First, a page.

Your employer brand has always been important. But post-pandemic, getting it right is now imperative.
As businesses look to bounce back from the pandemic, and with lots of staff and skill shortages, now is a key time for organisations to carefully manage their employer brand strategy with an eye on the future and longer-term goals.
How organisations respond to today’s world of work will have long-term implications for their employer brand
Businesses need to keep existing employees engaged and communicating in a human way is an important way to do so. If your business reacted to the Coronavirus pandemic in an authentic way, the logic suggests that people are more likely to want to work for your business in the future.
The digitisation of the workplace
Rapid digital transformation is happening across almost every industry with businesses across the globe using technology to help bring people together. Workplace conversations have shifted online, both within businesses and through trusted networks like LinkedIn to share and view content.
So rather than shrink back for fear of saying the wrong thing, it’s important to be part of the conversation, be transparent and share how your organisation and your people are managing post-pandemic. This is an ideal opportunity to showcase the best of your company and to connect with your audience on a more human, organic level.
Four content themes to consider
1. Executive leadership response
What are your people at the top doing to reinforce company values during this economically challenging time? How did they lead during the pandemic and how they leading now during times of financial struggle, while communicating a sense of community and shared purpose?
Encourage your leaders to share stories of hope and optimism about the future, both internally and externally. Video content is a great way to engage in this way and showing senior people in a less formal context makes them more approachable and accessible.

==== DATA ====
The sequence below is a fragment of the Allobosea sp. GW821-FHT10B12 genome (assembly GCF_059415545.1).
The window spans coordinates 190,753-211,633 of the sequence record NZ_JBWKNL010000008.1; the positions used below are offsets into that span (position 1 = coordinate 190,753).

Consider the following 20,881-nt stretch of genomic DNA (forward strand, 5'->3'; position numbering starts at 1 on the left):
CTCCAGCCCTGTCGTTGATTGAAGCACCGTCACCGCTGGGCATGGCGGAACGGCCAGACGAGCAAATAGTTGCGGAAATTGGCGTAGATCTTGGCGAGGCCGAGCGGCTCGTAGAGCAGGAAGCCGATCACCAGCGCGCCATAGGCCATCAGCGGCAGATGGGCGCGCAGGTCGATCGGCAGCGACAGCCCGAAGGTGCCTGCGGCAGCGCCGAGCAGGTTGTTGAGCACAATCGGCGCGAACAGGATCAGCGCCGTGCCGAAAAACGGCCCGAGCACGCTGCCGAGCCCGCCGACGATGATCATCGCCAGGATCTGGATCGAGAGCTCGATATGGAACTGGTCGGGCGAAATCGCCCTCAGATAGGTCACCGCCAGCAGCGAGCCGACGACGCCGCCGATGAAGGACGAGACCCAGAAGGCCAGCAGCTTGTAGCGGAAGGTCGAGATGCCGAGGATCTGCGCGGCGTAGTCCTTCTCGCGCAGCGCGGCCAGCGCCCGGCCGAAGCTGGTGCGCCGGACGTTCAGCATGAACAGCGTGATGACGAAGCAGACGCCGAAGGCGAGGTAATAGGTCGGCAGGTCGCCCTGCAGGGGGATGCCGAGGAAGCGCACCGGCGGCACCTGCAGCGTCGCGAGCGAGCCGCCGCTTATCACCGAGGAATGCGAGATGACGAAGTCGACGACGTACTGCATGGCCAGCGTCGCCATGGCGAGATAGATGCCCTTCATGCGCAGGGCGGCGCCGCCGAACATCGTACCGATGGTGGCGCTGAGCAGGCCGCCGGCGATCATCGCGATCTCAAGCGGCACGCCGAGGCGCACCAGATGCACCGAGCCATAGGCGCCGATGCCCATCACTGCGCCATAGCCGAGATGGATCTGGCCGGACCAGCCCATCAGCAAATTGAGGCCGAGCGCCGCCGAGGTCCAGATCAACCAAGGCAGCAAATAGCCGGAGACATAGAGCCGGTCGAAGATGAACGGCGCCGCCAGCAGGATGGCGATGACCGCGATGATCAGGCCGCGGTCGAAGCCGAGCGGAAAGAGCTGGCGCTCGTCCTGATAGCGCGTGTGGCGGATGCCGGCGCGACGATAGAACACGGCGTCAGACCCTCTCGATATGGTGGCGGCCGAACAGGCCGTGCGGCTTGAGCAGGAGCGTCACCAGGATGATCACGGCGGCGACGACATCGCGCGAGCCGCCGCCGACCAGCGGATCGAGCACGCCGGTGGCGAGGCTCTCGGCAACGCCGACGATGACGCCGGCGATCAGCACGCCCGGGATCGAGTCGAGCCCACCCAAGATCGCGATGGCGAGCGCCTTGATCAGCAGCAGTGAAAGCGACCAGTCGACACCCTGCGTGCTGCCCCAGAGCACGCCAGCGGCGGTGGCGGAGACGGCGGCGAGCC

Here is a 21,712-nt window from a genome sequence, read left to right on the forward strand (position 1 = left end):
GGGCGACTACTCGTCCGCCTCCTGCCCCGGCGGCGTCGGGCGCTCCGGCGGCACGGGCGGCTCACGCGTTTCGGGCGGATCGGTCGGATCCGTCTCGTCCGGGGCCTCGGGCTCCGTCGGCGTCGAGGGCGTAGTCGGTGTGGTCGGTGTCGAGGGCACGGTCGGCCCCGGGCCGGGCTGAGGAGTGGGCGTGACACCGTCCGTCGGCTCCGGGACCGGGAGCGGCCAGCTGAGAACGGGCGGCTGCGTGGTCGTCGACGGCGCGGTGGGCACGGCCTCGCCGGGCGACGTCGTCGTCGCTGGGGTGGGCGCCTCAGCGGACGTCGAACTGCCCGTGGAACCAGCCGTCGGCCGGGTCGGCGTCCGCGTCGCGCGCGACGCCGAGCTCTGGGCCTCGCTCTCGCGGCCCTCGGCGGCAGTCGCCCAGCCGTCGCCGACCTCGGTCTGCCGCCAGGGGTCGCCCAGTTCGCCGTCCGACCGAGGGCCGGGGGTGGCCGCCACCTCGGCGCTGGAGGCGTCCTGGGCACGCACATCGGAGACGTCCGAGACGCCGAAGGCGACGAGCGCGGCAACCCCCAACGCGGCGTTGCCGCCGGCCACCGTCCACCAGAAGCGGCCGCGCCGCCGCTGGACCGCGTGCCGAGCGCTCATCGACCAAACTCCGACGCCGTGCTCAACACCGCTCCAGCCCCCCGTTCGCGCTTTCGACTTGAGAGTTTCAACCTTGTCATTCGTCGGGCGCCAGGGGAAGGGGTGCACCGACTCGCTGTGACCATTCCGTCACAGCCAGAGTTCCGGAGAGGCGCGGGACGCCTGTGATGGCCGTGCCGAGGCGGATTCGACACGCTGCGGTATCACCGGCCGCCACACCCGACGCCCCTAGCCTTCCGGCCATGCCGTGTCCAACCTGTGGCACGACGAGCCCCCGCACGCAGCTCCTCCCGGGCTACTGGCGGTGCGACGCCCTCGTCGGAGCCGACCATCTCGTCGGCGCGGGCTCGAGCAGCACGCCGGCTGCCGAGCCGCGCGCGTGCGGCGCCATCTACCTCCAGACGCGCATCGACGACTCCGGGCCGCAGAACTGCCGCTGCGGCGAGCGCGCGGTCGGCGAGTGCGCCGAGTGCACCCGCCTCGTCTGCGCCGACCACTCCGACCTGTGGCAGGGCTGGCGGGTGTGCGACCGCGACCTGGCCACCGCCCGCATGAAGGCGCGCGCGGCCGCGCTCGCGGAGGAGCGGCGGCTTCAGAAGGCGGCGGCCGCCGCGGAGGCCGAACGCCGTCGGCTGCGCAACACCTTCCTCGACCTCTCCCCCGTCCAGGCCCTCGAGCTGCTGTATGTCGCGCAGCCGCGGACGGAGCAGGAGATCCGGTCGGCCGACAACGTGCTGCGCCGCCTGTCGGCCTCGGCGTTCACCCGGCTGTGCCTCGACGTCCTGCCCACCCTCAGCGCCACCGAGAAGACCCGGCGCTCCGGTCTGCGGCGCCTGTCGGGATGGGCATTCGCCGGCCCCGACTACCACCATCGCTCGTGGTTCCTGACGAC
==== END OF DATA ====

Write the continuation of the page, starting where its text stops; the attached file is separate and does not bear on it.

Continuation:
2. Corporate social responsibility
Are you showing solidarity with other areas of the community, fundraising or offering support in other ways? If so, share your stories.
3. New ways of working
Have you streamlined a recruitment process that reintroduces personalisation since the pandemic accelerated adoption of entirely virtual hiring activity?? How are you encouraging virtual learning and doubling down on wellbeing initiatives?
The best people to tell your brand story and showcase your culture? Employees. Loosen your grip a little by trusting your employees to set their own narrative, albeit in an interesting and coordinated way. A story series based around a particular # for example is a creative way to drive and direct employee engagement via social.
While this approach may unsettle some business leaders, content consumption behaviour has changed substantially over the last decade.
Instead of trying to gain full control over the narrative, brands are now learning to harness raw and unpolished content channels such as Instagram, Snapchat and TikTok for their corporate brand and employee advocates. Even on LinkedIn, we’re seeing raw, realistic content come to the fore as people work remotely from their sofa or garden shed.
Authenticity, authenticity, authenticity
Whatever you choose to focus on, authenticity is vital. Your employer brand content needs to be both personal to your company and relevant to your audience, otherwise, it will fall flat.
This is also a great opportunity to sense check the validity of your Employer Value Proposition and your company values if you haven’t yet established one. Are they authentic, do they hold up, are you behaving and communicating consistently with the values you’ve expressed or is it time for a re-think?
Above all else, be true to your organisation and focus on the quality of your employer brand content, not the quantity.